Delta Air Lines plans to go ahead with orders for up to 200 aircraft to replace older narrow-body models, despite growing fears of recession in the United States and a wider global economic downturn.
"We have not changed our plans," chief executive Richard Anderson said during a news conference in Mexico City to announce Delta's purchase of a 3.5 percent stake in Mexican carrier AeroMexico.
Delta will make a decision on the new order in the third or fourth quarter of this year, Anderson said, adding the company is looking at all aircraft manufacturers.
"It comes down to performance and economics," he added.
Brazil's Embraer, the market leader in the regional jet market, said at the Paris Air Show in June that it saw "good chances" for orders from Delta.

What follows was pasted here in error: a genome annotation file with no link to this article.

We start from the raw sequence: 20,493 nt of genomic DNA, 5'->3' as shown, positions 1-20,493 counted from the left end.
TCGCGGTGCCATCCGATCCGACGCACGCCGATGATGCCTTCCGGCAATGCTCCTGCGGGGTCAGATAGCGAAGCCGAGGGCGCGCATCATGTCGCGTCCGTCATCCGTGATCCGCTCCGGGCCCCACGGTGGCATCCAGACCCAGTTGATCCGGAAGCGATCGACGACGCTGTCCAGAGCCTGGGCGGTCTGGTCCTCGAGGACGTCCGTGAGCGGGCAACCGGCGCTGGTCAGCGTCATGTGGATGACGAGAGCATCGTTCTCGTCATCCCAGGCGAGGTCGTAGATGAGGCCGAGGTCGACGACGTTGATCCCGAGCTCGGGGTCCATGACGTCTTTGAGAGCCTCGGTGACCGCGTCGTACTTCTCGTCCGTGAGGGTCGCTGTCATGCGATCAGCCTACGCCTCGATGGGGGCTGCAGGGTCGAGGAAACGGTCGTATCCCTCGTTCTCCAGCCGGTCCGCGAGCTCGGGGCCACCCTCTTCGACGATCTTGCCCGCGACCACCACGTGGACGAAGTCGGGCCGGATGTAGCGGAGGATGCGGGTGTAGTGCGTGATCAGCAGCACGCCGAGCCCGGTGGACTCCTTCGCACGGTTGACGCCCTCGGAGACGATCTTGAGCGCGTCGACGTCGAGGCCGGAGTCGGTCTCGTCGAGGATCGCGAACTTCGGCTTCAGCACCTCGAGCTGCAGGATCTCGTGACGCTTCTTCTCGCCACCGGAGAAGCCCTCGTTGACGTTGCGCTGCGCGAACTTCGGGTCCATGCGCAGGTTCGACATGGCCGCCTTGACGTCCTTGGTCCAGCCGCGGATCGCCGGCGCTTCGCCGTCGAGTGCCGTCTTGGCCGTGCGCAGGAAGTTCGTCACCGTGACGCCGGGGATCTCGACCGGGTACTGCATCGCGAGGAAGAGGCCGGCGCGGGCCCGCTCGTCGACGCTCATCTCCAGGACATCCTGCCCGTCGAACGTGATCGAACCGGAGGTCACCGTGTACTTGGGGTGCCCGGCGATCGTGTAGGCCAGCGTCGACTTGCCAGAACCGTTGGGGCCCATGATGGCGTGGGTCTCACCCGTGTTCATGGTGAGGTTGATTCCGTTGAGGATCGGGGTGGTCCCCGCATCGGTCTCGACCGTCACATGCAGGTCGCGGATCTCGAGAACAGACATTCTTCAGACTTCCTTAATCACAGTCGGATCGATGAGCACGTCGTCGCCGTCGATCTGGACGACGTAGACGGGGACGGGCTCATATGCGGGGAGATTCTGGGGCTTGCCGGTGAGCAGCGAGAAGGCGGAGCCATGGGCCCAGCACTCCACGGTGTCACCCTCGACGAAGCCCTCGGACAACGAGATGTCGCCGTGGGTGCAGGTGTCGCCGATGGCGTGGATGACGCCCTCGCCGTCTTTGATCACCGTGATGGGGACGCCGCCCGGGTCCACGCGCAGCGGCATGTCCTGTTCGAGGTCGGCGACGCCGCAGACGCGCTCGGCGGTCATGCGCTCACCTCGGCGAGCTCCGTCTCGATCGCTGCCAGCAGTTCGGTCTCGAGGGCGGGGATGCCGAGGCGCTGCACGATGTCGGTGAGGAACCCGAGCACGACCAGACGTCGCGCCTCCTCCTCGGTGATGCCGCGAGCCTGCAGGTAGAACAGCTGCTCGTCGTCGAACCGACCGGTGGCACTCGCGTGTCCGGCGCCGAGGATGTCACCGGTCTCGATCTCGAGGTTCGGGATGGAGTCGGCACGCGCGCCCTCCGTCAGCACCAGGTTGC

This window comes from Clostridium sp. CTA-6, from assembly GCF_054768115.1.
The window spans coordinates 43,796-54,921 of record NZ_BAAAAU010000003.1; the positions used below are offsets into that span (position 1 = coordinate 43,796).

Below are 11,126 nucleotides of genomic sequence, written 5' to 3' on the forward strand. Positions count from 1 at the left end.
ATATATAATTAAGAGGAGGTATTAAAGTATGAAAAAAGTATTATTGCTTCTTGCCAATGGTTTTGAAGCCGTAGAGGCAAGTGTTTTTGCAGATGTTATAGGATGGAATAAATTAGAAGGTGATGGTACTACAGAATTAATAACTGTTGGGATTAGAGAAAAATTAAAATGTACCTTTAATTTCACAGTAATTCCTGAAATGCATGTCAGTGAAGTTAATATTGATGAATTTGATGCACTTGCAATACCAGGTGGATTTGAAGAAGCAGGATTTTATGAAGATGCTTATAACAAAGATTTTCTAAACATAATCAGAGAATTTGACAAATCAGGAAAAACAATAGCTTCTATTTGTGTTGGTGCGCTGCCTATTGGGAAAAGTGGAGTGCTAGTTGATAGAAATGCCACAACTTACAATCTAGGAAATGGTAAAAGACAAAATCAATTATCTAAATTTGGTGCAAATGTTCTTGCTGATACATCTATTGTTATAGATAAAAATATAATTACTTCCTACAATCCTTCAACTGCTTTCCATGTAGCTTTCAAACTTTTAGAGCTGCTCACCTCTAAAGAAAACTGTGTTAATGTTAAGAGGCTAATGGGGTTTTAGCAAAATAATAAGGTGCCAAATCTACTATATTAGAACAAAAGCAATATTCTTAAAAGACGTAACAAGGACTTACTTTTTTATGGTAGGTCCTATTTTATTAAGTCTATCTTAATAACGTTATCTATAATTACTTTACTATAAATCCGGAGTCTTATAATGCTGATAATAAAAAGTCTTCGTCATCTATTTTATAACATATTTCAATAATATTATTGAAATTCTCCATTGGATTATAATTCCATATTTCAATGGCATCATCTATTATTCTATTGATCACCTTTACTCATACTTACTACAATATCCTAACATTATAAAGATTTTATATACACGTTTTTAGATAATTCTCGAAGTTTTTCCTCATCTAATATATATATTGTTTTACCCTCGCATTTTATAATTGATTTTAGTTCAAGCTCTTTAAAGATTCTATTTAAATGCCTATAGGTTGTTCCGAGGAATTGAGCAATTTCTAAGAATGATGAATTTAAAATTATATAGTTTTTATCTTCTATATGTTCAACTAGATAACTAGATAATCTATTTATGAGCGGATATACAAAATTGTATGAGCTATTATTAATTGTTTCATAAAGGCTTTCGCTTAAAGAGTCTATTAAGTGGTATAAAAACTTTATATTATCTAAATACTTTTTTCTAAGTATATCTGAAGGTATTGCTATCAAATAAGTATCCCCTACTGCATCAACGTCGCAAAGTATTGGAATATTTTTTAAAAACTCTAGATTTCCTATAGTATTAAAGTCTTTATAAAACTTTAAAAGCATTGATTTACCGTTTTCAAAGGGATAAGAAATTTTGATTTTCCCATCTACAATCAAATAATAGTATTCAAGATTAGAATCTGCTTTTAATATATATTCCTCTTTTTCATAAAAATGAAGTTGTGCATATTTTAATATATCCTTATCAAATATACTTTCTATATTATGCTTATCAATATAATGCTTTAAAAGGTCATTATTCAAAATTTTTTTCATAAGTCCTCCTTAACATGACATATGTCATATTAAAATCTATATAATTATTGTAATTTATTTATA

Asked what he thought about Boeing's revamped 737 model, Anderson said it is a "very competitive product," but declined to say if Delta was planning to purchase the aircraft.
Boeing's sales were hit in the first half by uncertainty over its strategy for the 737 medium-haul jet, which competes the Airbus A320 family.
Delta has no immediate plans to replace its existing fleet of 170 wide-body jets — mostly used for long-haul flights. The planes have an average age of 12 years and an estimated useful life of 30 years, Anderson said.
As for Delta's fuel hedging strategy in the face of declining oil prices, Anderson said it had worked well so far, resulting in millions of dollars in gains, and it has no plans to change.
"In the next six months, our goal is to hedge about 50 percent of our requirements to reduce volatility. It is a rolling 50 percent for the next six to 12 months ahead," Anderson said.